On Saturday, October 5, 9:30 a.m. – 4:30 p.m., undergraduates, graduate students, K-12 teachers and their students, as well as faculty and staff who are supporting their efforts, will come together at Middlebury College in the McCullough Social Space for an extraordinary symposium. Our purpose is to explore the ways that food studies can foster uniquely transformative educational experiences and build unusually powerful and connected communities of learning and practice, especially in under-served areas.
The symposium will feature a remarkable group of educators, students, and community leaders who are working to create an institutional framework for sustaining food education in several regions of our country and Canada.
Middlebury FoodWorks: For the past two summers, Middlebury College undergraduates have served as interns for Louisville entrepreneurs and activists committed to making sustainable food a centerpiece of the city’s identity. Mentored on site by a teacher from Louisville’s Fern Creek Traditional High School, these students have embraced the opportunity to learn by doing—to gain first-hand experience of food production, politics, economics, and practice as an important complement to their studies at Middlebury. In 2013, the program expanded to a second site in Vermont.
Bread Loaf School of English and the Navajo Kentuckians: Two English teachers at Fern Creek Traditional High School who are graduate students at the Bread Loaf School of English, as well as leading members of the Bread Loaf Teacher Network, have joined in a collaboration with the FoodWorks mentor to develop linked courses in food literacy and digital story-telling. These courses provide at-risk students with particularly powerful tools not only for learning about food but also about argument, narrative, and language. Supported by leading Louisville foundations, endorsed by the Smithsonian, and applauded by school administrators, their efforts have extended to the Navajo Nation. Together, they are the ‘Navajo Kentuckians’ with the shared purpose of becoming creative and literate advocates for socially just and sustainable food practices.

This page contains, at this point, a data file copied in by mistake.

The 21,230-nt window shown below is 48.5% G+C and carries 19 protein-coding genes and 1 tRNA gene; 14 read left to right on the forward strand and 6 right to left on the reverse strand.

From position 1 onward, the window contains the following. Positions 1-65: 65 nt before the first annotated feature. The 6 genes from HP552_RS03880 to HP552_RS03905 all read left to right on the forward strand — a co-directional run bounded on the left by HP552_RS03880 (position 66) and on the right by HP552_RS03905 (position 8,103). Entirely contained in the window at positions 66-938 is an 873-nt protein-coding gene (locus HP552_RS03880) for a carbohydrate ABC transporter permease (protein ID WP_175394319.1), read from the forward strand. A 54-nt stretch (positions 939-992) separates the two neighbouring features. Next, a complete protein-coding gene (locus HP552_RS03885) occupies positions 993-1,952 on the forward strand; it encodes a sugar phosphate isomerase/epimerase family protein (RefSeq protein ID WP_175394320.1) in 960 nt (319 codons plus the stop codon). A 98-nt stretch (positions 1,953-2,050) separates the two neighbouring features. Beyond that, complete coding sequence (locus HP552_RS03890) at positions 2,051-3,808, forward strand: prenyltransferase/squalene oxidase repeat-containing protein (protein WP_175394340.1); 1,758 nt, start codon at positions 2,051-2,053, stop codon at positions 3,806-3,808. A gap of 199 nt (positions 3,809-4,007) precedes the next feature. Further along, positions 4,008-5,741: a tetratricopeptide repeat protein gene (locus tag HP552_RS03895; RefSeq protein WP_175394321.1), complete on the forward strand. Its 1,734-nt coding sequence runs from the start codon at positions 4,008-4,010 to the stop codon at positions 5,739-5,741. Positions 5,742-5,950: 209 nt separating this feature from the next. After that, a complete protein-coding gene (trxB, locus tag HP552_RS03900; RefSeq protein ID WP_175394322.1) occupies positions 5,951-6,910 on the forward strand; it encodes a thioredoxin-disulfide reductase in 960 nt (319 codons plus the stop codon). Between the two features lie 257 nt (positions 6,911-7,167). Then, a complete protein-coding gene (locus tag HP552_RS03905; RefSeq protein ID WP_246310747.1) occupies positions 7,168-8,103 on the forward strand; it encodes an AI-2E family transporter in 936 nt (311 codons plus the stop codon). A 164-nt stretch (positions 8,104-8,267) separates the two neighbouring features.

“Cultivating Food Literacy” will use the Louisville model as an important starting point to build vital connections across classrooms and cultures; model ways of bringing sustainability into and out of the classroom; and develop inclusive learning communities that produce better eaters, readers, and citizens.
Our long-term goals in developing these programs are ambitious. Although Middlebury College is primarily an undergraduate institution, our graduate programs and 30 schools abroad, along with the Middlebury internships program and the Bread Loaf Teacher Network, give us the infrastructure to develop a truly global program in food literacy and food studies. Those involved in this project see food education as an important way to increase the literacy of students from K-12 on and to effect sustainable social and educational change.